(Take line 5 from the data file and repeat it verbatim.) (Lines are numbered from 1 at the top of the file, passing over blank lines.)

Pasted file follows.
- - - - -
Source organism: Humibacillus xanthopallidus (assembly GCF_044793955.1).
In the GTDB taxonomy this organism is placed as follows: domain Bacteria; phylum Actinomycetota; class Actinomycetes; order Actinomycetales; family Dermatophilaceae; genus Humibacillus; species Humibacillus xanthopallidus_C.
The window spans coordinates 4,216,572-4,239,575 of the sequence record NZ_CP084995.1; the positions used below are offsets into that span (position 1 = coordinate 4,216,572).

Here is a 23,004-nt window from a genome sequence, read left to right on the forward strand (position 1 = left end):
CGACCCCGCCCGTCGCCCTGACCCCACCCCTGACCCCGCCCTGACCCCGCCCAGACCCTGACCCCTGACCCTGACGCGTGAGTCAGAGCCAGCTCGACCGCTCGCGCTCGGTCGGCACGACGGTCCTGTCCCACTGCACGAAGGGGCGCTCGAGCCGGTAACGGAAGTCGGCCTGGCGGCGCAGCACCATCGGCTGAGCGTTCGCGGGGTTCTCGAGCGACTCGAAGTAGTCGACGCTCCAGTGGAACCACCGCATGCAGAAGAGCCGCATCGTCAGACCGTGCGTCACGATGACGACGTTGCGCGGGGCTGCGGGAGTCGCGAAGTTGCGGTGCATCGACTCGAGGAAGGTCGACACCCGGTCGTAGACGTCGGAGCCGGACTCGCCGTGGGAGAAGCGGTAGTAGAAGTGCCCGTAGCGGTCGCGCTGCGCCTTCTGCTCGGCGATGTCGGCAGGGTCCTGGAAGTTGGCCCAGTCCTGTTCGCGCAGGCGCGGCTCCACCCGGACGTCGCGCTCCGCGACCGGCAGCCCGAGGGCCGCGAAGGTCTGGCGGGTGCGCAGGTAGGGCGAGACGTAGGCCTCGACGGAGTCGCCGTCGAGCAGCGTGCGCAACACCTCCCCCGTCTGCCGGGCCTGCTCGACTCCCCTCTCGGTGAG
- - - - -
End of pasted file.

CGACCCCGCCCGTCGCCCTGACCCCACCCCTGACCCCGCCCTGACCCCGCCCAGACCCTGACCCCTGACCCTGACGCGTGAGTCAGAGCCAGCTCGACCGCTCGCGCTCGGTCGGCACGACGGTCCTGTCCCACTGCACGAAGGGGCGCTCGAGCCGGTAACGGAAGTCGGCCTGGCGGCGCAGCACCATCGGCTGAGCGTTCGCGGGGTTCTCGAGCGACTCGAAGTAGTCGACGCTCCAGTGGAACCACCGCATGCAGAAGAGCCGCATCGTCAGACCGTGCGTCACGATGACGACGTTGCGCGGGGCTGCGGGAGTCGCGAAGTTGCGGTGCATCGACTCGAGGAAGGTCGACACCCGGTCGTAGACGTCGGAGCCGGACTCGCCGTGGGAGAAGCGGTAGTAGAAGTGCCCGTAGCGGTCGCGCTGCGCCTTCTGCTCGGCGATGTCGGCAGGGTCCTGGAAGTTGGCCCAGTCCTGTTCGCGCAGGCGCGGCTCCACCCGGACGTCGCGCTCCGCGACCGGCAGCCCGAGGGCCGCGAAGGTCTGGCGGGTGCGCAGGTAGGGCGAGACGTAGGCCTCGACGGAGTCGCCGTCGAGCAGCGTGCGCAACACCTCCCCCGTCTGCCGGGCCTGCTCGACTCCCCTCTCGGTGAG